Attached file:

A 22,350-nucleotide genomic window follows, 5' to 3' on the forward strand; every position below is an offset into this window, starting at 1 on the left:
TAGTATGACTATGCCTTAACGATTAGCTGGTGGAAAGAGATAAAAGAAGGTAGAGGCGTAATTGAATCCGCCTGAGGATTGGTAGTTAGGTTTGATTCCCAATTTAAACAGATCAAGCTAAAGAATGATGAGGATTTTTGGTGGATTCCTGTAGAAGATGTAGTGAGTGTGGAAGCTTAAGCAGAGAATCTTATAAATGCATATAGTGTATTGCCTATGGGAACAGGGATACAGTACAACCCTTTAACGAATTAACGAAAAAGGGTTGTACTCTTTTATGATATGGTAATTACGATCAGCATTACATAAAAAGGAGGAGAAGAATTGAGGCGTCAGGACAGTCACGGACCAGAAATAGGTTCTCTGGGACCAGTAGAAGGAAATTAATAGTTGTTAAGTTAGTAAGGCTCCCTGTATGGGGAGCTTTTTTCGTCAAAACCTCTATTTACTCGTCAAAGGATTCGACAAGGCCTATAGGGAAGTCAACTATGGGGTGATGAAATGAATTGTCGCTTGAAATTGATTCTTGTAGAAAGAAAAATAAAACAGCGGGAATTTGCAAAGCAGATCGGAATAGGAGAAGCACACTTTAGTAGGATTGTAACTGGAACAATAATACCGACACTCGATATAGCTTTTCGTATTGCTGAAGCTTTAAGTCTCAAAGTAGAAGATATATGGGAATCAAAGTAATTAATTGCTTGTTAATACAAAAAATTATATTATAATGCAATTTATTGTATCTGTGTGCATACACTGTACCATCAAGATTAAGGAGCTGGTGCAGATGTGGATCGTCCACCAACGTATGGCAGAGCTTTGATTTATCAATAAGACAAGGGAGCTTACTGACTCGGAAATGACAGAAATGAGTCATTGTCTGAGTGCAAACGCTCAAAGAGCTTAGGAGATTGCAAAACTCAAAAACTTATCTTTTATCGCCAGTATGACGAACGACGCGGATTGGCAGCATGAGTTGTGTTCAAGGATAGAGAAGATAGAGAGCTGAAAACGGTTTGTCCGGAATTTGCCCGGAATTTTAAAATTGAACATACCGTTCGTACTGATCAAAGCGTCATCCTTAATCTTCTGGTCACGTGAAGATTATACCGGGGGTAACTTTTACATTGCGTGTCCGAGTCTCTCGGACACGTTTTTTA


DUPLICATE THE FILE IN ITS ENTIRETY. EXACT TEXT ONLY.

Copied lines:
A 22,350-nucleotide genomic window follows, 5' to 3' on the forward strand; every position below is an offset into this window, starting at 1 on the left:
TAGTATGACTATGCCTTAACGATTAGCTGGTGGAAAGAGATAAAAGAAGGTAGAGGCGTAATTGAATCCGCCTGAGGATTGGTAGTTAGGTTTGATTCCCAATTTAAACAGATCAAGCTAAAGAATGATGAGGATTTTTGGTGGATTCCTGTAGAAGATGTAGTGAGTGTGGAAGCTTAAGCAGAGAATCTTATAAATGCATATAGTGTATTGCCTATGGGAACAGGGATACAGTACAACCCTTTAACGAATTAACGAAAAAGGGTTGTACTCTTTTATGATATGGTAATTACGATCAGCATTACATAAAAAGGAGGAGAAGAATTGAGGCGTCAGGACAGTCACGGACCAGAAATAGGTTCTCTGGGACCAGTAGAAGGAAATTAATAGTTGTTAAGTTAGTAAGGCTCCCTGTATGGGGAGCTTTTTTCGTCAAAACCTCTATTTACTCGTCAAAGGATTCGACAAGGCCTATAGGGAAGTCAACTATGGGGTGATGAAATGAATTGTCGCTTGAAATTGATTCTTGTAGAAAGAAAAATAAAACAGCGGGAATTTGCAAAGCAGATCGGAATAGGAGAAGCACACTTTAGTAGGATTGTAACTGGAACAATAATACCGACACTCGATATAGCTTTTCGTATTGCTGAAGCTTTAAGTCTCAAAGTAGAAGATATATGGGAATCAAAGTAATTAATTGCTTGTTAATACAAAAAATTATATTATAATGCAATTTATTGTATCTGTGTGCATACACTGTACCATCAAGATTAAGGAGCTGGTGCAGATGTGGATCGTCCACCAACGTATGGCAGAGCTTTGATTTATCAATAAGACAAGGGAGCTTACTGACTCGGAAATGACAGAAATGAGTCATTGTCTGAGTGCAAACGCTCAAAGAGCTTAGGAGATTGCAAAACTCAAAAACTTATCTTTTATCGCCAGTATGACGAACGACGCGGATTGGCAGCATGAGTTGTGTTCAAGGATAGAGAAGATAGAGAGCTGAAAACGGTTTGTCCGGAATTTGCCCGGAATTTTAAAATTGAACATACCGTTCGTACTGATCAAAGCGTCATCCTTAATCTTCTGGTCACGTGAAGATTATACCGGGGGTAACTTTTACATTGCGTGTCCGAGTCTCTCGGACACGTTTTTTA